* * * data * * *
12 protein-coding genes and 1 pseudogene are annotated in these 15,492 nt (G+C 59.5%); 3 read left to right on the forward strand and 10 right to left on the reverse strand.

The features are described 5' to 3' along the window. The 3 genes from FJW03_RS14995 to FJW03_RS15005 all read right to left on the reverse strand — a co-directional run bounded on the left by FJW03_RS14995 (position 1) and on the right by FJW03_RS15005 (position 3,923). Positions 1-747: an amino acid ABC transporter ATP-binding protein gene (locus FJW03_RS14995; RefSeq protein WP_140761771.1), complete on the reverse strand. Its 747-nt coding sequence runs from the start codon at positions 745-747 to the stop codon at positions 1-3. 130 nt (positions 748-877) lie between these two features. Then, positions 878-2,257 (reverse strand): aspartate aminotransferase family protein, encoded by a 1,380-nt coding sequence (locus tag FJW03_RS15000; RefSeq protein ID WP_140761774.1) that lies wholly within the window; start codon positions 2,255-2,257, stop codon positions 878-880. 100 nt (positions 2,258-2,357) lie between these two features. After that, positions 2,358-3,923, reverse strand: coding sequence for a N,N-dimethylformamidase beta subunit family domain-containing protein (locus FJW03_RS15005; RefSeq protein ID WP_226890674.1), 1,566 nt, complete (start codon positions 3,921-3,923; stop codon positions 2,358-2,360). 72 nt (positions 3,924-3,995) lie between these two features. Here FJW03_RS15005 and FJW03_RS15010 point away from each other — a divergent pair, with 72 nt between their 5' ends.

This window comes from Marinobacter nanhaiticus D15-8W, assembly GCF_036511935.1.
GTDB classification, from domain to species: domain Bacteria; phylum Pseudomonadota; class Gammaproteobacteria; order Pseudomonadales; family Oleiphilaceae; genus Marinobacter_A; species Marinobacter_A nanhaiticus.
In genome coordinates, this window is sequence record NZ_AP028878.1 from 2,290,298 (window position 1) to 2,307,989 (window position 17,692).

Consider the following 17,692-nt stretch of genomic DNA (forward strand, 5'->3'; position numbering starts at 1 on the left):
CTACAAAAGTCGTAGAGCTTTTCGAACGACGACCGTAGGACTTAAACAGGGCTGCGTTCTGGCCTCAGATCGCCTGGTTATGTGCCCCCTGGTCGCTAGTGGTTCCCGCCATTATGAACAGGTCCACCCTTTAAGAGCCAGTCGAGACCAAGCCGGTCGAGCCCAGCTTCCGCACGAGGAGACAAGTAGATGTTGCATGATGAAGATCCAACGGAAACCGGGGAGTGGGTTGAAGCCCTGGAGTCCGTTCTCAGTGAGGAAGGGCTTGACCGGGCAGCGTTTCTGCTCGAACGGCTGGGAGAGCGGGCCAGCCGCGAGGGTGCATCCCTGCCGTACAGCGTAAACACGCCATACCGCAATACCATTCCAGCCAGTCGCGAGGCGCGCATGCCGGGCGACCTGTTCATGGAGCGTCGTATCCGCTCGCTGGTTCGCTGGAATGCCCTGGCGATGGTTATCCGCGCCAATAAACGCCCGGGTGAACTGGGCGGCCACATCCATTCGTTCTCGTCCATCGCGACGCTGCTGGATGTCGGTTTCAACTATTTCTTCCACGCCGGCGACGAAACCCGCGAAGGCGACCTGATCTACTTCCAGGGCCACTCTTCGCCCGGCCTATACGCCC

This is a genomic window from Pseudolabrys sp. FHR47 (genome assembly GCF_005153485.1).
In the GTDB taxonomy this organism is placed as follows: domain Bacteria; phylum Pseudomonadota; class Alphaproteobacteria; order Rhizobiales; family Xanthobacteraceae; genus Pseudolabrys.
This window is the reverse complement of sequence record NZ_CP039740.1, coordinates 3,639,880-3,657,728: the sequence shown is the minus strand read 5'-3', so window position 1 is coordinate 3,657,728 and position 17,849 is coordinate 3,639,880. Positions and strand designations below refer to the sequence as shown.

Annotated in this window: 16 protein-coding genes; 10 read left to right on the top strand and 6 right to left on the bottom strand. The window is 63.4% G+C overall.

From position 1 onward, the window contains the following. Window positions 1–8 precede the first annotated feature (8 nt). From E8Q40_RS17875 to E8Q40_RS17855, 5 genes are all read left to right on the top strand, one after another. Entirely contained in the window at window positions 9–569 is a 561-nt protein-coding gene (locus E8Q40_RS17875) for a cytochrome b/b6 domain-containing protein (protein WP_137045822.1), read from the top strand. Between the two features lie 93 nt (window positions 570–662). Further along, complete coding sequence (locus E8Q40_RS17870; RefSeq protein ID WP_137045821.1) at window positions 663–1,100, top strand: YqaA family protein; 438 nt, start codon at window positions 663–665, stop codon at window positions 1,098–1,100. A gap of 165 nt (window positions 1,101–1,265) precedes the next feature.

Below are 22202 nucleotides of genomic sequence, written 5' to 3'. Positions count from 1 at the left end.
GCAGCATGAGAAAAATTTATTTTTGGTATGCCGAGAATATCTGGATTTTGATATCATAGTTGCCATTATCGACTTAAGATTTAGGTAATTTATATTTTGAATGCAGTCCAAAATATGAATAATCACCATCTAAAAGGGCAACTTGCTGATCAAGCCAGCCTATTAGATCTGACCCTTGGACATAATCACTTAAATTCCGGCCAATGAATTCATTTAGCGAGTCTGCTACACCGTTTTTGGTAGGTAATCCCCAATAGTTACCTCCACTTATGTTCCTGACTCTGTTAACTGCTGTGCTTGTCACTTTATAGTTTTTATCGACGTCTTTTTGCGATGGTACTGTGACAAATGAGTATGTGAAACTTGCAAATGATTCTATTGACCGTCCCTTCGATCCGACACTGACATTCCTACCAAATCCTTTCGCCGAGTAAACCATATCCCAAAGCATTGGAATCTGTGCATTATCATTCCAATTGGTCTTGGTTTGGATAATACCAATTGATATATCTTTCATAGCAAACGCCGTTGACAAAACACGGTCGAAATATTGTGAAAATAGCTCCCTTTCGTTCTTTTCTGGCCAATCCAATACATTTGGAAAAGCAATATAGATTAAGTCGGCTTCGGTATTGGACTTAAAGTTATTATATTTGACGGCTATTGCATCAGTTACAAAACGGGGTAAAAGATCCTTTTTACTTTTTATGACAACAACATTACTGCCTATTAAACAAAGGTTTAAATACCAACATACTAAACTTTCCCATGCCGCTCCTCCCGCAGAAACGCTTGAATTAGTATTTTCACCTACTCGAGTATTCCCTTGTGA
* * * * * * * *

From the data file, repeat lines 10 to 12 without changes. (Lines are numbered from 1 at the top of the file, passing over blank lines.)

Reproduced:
This window is the reverse complement of sequence record NZ_CP039740.1, coordinates 3,639,880-3,657,728: the sequence shown is the minus strand read 5'-3', so window position 1 is coordinate 3,657,728 and position 17,849 is coordinate 3,639,880. Positions and strand designations below refer to the sequence as shown.

Annotated in this window: 16 protein-coding genes; 10 read left to right on the top strand and 6 right to left on the bottom strand. The window is 63.4% G+C overall.

From position 1 onward, the window contains the following. Window positions 1–8 precede the first annotated feature (8 nt). From E8Q40_RS17875 to E8Q40_RS17855, 5 genes are all read left to right on the top strand, one after another. Entirely contained in the window at window positions 9–569 is a 561-nt protein-coding gene (locus E8Q40_RS17875) for a cytochrome b/b6 domain-containing protein (protein WP_137045822.1), read from the top strand. Between the two features lie 93 nt (window positions 570–662). Further along, complete coding sequence (locus E8Q40_RS17870; RefSeq protein ID WP_137045821.1) at window positions 663–1,100, top strand: YqaA family protein; 438 nt, start codon at window positions 663–665, stop codon at window positions 1,098–1,100. A gap of 165 nt (window positions 1,101–1,265) precedes the next feature.